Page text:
• Why didn’t the Talosians, with their power across long distances, sense that Pike wouldn’t be adequate for control? And, aside from the fact that he is the lead charcter, for what specific reason did the Talosians pick him?

    -Other Observations -
    • The Bruce Greenwood incarnation of Christopher Pike definitely seems to be a different version of the same person, sort of like an incarnation of one of the Doctors from Doctor Who.
    • Jose “Joe” Tyler seems to be a little reckless...or at least a little too active. He could use a chill pill from Dr. Boyce.
    • The crew would get a bit more diverse - racially - in the next pilot, obviously. However, The Cage, of course, wins points for having the strong female commanding officer, Number One.

    -My Score-
    3 out of 5
     
  4. BillJ

    BillJ Fleet Admiral Admiral

    Between the conversation with Boyce in his quarters and the fact he got to explore other roads his life could have taken, I'd say the episode does give closure to this specific point. Pike looks to be rejuvenated when he takes command of the Enterprise at the end.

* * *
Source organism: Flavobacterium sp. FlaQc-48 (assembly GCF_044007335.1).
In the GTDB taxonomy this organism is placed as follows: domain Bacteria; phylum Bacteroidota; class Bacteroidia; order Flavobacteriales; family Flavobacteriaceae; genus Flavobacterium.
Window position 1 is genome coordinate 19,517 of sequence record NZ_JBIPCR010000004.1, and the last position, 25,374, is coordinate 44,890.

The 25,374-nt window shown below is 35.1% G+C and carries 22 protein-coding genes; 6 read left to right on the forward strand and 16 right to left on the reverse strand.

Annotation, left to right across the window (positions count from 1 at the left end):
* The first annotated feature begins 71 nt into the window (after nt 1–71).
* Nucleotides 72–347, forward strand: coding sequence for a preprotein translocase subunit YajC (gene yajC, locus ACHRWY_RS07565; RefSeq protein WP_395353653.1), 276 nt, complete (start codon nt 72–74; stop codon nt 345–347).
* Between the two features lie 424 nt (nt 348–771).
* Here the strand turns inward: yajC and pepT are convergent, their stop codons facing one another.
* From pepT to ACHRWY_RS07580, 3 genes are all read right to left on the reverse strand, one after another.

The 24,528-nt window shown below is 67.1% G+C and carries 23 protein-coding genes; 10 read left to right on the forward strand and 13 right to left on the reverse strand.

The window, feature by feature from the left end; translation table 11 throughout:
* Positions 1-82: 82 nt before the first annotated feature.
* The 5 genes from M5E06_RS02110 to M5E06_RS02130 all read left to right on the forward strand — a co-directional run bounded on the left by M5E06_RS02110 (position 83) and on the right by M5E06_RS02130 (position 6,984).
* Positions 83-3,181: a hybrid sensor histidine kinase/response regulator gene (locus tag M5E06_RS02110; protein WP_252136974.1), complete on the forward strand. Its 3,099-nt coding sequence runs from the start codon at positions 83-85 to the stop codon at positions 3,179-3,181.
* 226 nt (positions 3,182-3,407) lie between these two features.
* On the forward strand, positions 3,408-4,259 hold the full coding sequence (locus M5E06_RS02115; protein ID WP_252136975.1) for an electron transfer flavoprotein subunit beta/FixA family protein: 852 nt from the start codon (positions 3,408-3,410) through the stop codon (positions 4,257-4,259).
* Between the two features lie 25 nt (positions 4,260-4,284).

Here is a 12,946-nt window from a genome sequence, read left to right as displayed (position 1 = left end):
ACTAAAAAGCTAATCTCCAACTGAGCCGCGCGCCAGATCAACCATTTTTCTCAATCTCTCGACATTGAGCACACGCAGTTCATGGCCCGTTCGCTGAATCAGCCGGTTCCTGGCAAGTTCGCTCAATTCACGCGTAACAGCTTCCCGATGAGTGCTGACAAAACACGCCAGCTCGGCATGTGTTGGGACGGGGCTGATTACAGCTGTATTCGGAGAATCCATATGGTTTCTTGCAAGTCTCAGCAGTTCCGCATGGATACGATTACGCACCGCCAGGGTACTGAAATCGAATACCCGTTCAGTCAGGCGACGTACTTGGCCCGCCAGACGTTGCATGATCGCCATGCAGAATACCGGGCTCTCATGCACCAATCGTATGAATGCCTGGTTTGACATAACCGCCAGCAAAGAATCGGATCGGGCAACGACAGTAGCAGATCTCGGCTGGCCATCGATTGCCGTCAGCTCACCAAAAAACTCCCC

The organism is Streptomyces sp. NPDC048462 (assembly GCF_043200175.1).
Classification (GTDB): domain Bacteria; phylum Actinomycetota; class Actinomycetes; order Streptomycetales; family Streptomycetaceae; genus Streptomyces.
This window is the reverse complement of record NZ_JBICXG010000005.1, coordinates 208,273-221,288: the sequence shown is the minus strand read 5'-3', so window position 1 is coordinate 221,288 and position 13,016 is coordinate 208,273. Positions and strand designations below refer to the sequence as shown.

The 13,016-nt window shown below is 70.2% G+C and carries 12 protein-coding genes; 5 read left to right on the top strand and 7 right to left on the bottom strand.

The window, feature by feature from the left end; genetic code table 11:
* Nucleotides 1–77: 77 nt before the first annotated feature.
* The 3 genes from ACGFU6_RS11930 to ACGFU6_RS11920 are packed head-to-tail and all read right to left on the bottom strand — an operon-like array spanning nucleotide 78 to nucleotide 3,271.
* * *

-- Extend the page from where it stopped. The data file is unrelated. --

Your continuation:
Stockholm Syndrome?

    I've always loved The Cage. 5/5. But then I love The Omega Glory too, so what do I know? :techman:
     
  5. trekkiebaggio

    trekkiebaggio Vice Admiral Admiral

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    With regards to Vina's sympathy, the Talosians did save her life and tried to make her happy. They did have a bit of a tragic history as well.

    As for why the Talosians picked Pike; I think it was as much that he was Vina's dream man as Vina was his dream girl. They seemed to want to make Vina happy, until Pike rejected her then they cast her aside and got Number One and the yeoman.

    I'm not sure how Pike leaving damned the Talosions to extinction though.
     
  6. NavisPacifica

    NavisPacifica Ensign Red Shirt

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    I've only seen The Cage through the lens of The Menagerie. I was grateful every time the episode took us back to the frame story of Spock's court martial because The Cage is some tedious stuff, man. Pike is unlikable (some of the more tedious episodes are bearable, I find, if only for Kirk's charm), it crawls at a snail's pace, and it has that same morality tale feel with the disfigured woman rendered beautiful by magic later echoed in Mudd's Women (which at least had Mudd and Kirk to get us through it, as well as some genuine pathos).

    I can't complain about the effects or costumes, though, because the entire series is limited in that respect. But the pacing, acting, and writing, IMHO, are brutal.